We had been told, on leaving our native soil, that we were going to defend the sacred rights conferred upon us by so many of our citizens settled overseas, so many years of our presence, so many benefits brought by us to populations in need of our assistance and our civilization.

We were able to verify that all this was true, and, because it was true, we did not hesitate to shed our quota of blood, to sacrifice our youth and our hopes. We regretted nothing, but whereas we over here are inspired by this frame of mind, I am told that in Rome factions and conspiracies are rife, that treachery flourishes, and that many people in their uncertainty and confusion lend a ready ear to the dire temptations of relinquishment....Make haste to reassure me, I beg you, and tell me that our fellow-citizens understand us, support us and protect us as we ourselves are protecting the glory of the Empire.

If it should be otherwise, if we should have to leave our bleached bones on these desert sands in vain, then beware of the anger of the Legions.

- Marcus Flavinius, centurion of the Augusta Legion

Thursday, August 16, 2007

Sounds Familiar

Unfortunately more people do not speak out about this kind of behavior and many good people in all professions (i know of at least one at Hogwarts) face these kind of unsubstantiated charges.

A Poem

Here is a poem written and read by Father Andrew Costello of St. Mary's Church in Annapolis. Check out Father Andy's Blog at Reflections on the Bay

What's Important
read by Fr. Andy

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Sunday, August 12, 2007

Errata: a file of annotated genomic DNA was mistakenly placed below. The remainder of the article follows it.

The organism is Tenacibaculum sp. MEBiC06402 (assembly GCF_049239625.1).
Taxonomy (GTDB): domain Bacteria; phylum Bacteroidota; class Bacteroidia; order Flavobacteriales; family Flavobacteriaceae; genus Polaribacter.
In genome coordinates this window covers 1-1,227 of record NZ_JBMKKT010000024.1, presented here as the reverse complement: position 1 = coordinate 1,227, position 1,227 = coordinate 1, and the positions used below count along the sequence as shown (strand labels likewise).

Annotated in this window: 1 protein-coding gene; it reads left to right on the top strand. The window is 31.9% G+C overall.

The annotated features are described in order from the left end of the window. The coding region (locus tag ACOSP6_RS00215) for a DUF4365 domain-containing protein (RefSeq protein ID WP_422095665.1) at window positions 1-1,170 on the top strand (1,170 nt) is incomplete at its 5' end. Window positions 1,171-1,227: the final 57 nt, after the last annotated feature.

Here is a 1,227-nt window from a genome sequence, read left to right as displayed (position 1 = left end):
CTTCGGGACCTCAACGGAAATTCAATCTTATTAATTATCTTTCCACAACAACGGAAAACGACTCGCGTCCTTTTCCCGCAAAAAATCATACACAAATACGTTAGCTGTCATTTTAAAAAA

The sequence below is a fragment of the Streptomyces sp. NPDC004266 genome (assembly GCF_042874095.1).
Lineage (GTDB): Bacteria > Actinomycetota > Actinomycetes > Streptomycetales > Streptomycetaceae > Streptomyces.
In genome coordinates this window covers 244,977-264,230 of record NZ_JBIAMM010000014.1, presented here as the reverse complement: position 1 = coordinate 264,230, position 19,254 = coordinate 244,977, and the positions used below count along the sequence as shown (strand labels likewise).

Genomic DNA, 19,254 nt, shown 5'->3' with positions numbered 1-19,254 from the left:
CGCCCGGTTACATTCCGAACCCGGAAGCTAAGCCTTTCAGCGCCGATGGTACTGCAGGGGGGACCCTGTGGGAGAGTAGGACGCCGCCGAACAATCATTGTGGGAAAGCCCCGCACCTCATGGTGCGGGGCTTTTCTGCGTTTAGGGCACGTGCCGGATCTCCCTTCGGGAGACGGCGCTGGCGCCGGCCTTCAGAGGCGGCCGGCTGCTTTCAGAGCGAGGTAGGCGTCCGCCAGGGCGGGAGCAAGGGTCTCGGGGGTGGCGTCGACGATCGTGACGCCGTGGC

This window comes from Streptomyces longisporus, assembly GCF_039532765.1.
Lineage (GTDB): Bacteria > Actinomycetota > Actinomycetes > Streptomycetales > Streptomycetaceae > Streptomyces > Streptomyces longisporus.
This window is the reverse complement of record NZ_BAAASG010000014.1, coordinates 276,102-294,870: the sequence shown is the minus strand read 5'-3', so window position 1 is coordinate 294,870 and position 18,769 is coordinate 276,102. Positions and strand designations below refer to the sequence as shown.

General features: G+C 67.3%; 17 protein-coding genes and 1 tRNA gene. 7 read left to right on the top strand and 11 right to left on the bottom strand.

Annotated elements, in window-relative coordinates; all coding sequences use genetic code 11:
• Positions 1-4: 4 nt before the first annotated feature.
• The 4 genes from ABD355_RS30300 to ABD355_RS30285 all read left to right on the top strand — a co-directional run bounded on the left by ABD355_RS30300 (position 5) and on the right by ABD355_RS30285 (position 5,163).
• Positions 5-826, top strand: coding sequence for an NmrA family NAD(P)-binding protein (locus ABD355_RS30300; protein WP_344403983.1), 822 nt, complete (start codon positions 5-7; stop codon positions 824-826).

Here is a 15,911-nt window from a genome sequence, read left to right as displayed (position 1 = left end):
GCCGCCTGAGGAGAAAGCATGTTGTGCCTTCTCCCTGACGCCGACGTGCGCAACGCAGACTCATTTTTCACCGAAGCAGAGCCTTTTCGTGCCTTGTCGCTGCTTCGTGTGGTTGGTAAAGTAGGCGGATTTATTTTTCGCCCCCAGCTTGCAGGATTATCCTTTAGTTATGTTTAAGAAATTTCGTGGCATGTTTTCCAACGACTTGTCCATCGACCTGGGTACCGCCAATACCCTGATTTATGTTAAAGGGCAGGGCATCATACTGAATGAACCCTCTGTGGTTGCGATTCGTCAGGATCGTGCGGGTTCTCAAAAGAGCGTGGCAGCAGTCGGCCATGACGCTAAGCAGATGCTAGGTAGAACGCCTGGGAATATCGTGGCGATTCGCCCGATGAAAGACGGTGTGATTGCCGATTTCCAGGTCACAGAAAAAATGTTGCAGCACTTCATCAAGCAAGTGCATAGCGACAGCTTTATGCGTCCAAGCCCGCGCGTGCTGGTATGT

Labor's cry for help

Here is the clip from the Democratic debate at the labor rally at Soldier's Field in Chicago. It speaks for itself.

Steelworker's Plea and Edwards reply

A blog to view..........

I watched Meet the Press this morning and was impressed by the discussion between Markos Moulitsas ZĂșniga and Harold Ford Jr. I am all for Markos!. I would suggest that you go and visit The DailyKos Maybe PaddyWop will join the coalation!

Friday, August 10, 2007

If Anyone Still Doubts That The Ruling Corporate Oligarchy is Subverting the Republic

Let's test the First Amendment, shall we?
"George Bush, leave this world alone." "George Bush, find yourself another home."
I'm still here and employed, my freedom of speech intact. (As I write this, anyway.)
Wish I could say the same for Pearl Jam's Eddie Vedder, who sang those same two lines (to the tune of Pink Floyd's "Another Brick in the Wall") Sunday night in Chicago, where the Seattle-based band was headlining Lollapalooza.
The performance was webcast on AT&T's Blue Room entertainment site.
But the part where Vedder slammed the president? Cut by AT&T's "content monitor."